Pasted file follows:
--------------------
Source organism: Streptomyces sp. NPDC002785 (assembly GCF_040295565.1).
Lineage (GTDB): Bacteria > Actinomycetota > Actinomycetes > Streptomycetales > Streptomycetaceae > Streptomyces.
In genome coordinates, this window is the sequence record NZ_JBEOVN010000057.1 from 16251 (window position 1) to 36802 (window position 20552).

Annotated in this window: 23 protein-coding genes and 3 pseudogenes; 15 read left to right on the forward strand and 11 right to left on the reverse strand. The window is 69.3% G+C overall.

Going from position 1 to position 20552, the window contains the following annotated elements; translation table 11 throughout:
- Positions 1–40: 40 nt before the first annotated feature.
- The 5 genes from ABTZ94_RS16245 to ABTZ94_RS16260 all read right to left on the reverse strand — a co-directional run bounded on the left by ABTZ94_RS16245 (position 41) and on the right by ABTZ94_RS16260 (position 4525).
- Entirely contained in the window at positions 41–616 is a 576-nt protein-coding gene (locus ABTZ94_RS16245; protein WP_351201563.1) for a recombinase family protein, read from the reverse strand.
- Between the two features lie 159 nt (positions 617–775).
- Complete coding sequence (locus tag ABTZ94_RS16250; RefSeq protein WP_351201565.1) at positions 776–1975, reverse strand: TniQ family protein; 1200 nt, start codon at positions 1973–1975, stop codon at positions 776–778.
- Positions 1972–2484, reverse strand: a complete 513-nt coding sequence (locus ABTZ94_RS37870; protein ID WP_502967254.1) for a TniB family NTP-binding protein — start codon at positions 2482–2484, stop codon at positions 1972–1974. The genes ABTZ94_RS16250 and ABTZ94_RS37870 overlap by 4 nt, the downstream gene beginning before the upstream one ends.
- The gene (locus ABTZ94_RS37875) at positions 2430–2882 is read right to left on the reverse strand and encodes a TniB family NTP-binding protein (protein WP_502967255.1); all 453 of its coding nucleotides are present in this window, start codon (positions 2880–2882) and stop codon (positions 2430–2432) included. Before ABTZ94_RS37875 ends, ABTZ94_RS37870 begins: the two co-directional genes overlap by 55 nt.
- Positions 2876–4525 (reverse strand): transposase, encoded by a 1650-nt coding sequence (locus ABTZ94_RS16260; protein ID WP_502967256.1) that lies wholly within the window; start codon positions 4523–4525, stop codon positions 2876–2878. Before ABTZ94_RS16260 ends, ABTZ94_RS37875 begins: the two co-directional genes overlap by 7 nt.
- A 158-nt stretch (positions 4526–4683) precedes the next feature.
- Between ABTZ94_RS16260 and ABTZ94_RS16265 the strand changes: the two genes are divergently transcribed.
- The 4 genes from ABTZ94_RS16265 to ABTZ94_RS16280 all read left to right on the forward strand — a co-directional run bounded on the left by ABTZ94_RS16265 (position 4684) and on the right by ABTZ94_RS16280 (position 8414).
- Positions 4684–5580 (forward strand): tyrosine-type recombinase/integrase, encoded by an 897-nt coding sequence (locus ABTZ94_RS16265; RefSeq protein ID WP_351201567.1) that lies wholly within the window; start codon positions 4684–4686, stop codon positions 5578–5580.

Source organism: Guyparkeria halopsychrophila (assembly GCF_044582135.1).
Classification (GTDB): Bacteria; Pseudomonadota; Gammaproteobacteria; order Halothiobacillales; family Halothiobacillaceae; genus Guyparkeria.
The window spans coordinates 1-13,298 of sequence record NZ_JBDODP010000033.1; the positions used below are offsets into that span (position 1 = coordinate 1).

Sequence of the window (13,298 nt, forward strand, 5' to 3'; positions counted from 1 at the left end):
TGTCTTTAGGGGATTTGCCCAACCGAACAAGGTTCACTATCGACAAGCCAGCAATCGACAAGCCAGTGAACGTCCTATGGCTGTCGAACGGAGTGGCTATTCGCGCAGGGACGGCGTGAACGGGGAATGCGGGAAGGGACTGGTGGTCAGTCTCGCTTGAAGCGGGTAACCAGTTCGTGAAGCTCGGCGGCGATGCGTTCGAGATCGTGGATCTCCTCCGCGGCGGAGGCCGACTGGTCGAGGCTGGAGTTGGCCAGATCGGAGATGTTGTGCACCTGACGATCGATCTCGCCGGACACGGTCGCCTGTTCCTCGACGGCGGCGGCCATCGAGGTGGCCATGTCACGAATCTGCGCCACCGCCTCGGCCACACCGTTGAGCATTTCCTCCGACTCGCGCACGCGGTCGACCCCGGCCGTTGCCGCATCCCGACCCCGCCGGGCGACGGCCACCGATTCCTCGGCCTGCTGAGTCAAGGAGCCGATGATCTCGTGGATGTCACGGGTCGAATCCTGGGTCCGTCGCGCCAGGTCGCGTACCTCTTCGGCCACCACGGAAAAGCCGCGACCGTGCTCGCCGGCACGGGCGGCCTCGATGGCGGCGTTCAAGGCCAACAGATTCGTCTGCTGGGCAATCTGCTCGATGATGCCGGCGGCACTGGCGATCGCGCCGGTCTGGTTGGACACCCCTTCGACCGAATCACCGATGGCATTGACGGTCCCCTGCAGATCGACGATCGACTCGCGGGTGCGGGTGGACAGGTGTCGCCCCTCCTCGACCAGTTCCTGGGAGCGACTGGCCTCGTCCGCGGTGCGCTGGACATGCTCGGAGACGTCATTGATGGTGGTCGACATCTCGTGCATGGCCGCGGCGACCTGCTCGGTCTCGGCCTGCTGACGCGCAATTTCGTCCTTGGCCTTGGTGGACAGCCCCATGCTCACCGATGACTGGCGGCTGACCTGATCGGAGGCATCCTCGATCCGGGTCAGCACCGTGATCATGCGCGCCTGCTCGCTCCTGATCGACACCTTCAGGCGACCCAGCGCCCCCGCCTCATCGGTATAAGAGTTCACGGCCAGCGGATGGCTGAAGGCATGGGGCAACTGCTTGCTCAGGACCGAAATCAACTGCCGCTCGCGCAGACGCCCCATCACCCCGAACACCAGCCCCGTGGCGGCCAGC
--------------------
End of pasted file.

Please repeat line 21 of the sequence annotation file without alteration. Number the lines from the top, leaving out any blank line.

Sequence of the window (13,298 nt, forward strand, 5' to 3'; positions counted from 1 at the left end):